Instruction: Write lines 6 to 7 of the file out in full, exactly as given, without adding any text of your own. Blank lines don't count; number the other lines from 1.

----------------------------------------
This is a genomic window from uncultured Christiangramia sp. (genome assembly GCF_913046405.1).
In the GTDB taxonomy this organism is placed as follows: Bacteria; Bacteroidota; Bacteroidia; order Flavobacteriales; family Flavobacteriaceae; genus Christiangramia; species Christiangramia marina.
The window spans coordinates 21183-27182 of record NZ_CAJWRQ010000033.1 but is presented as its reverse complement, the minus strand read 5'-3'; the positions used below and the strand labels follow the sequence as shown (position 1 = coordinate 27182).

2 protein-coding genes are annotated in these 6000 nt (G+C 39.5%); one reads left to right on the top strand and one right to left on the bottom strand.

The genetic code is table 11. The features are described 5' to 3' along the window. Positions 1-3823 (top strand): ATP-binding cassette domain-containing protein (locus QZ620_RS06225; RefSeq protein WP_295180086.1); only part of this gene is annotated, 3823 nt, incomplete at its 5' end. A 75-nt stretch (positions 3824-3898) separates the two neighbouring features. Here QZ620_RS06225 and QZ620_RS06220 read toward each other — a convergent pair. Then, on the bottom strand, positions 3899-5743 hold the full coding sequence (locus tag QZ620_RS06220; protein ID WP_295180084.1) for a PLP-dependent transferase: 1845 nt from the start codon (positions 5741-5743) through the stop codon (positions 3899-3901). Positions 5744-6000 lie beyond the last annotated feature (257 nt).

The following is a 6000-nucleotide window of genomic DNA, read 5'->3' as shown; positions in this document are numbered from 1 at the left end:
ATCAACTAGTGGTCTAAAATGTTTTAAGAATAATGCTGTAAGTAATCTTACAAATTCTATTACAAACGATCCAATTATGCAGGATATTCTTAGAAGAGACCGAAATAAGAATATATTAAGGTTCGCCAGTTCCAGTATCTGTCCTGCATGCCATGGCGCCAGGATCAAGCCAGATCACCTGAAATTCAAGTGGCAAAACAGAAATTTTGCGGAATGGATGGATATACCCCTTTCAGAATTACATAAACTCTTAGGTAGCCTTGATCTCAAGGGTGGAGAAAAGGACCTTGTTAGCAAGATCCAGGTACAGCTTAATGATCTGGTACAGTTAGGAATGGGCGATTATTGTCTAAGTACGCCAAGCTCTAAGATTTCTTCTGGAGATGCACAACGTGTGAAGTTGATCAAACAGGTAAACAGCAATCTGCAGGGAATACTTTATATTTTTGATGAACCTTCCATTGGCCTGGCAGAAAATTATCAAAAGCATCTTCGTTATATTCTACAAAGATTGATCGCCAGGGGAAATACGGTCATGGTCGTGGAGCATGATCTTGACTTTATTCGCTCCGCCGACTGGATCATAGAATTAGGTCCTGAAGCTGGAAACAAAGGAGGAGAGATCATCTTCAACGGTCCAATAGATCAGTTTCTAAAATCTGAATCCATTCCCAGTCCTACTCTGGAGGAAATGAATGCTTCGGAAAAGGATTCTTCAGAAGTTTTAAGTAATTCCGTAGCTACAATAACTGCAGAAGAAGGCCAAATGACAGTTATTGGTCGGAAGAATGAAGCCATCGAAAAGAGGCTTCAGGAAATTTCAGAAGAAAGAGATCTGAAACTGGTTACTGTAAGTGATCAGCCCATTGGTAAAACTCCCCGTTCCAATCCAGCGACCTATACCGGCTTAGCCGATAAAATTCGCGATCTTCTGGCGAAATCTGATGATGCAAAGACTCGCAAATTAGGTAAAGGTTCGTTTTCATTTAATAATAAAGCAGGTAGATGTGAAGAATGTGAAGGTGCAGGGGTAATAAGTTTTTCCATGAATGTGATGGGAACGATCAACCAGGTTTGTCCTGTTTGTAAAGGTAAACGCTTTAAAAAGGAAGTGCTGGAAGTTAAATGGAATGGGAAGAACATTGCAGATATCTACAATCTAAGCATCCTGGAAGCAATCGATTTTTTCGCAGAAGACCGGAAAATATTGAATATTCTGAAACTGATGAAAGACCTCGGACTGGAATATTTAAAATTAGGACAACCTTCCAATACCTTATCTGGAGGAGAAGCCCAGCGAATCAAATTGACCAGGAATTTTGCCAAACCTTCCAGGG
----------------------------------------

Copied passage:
The following is a 6000-nucleotide window of genomic DNA, read 5'->3' as shown; positions in this document are numbered from 1 at the left end:
ATCAACTAGTGGTCTAAAATGTTTTAAGAATAATGCTGTAAGTAATCTTACAAATTCTATTACAAACGATCCAATTATGCAGGATATTCTTAGAAGAGACCGAAATAAGAATATATTAAGGTTCGCCAGTTCCAGTATCTGTCCTGCATGCCATGGCGCCAGGATCAAGCCAGATCACCTGAAATTCAAGTGGCAAAACAGAAATTTTGCGGAATGGATGGATATACCCCTTTCAGAATTACATAAACTCTTAGGTAGCCTTGATCTCAAGGGTGGAGAAAAGGACCTTGTTAGCAAGATCCAGGTACAGCTTAATGATCTGGTACAGTTAGGAATGGGCGATTATTGTCTAAGTACGCCAAGCTCTAAGATTTCTTCTGGAGATGCACAACGTGTGAAGTTGATCAAACAGGTAAACAGCAATCTGCAGGGAATACTTTATATTTTTGATGAACCTTCCATTGGCCTGGCAGAAAATTATCAAAAGCATCTTCGTTATATTCTACAAAGATTGATCGCCAGGGGAAATACGGTCATGGTCGTGGAGCATGATCTTGACTTTATTCGCTCCGCCGACTGGATCATAGAATTAGGTCCTGAAGCTGGAAACAAAGGAGGAGAGATCATCTTCAACGGTCCAATAGATCAGTTTCTAAAATCTGAATCCATTCCCAGTCCTACTCTGGAGGAAATGAATGCTTCGGAAAAGGATTCTTCAGAAGTTTTAAGTAATTCCGTAGCTACAATAACTGCAGAAGAAGGCCAAATGACAGTTATTGGTCGGAAGAATGAAGCCATCGAAAAGAGGCTTCAGGAAATTTCAGAAGAAAGAGATCTGAAACTGGTTACTGTAAGTGATCAGCCCATTGGTAAAACTCCCCGTTCCAATCCAGCGACCTATACCGGCTTAGCCGATAAAATTCGCGATCTTCTGGCGAAATCTGATGATGCAAAGACTCGCAAATTAGGTAAAGGTTCGTTTTCATTTAATAATAAAGCAGGTAGATGTGAAGAATGTGAAGGTGCAGGGGTAATAAGTTTTTCCATGAATGTGATGGGAACGATCAACCAGGTTTGTCCTGTTTGTAAAGGTAAACGCTTTAAAAAGGAAGTGCTGGAAGTTAAATGGAATGGGAAGAACATTGCAGATATCTACAATCTAAGCATCCTGGAAGCAATCGATTTTTTCGCAGAAGACCGGAAAATATTGAATATTCTGAAACTGATGAAAGACCTCGGACTGGAATATTTAAAATTAGGACAACCTTCCAATACCTTATCTGGAGGAGAAGCCCAGCGAATCAAATTGACCAGGAATTTTGCCAAACCTTCCAGGG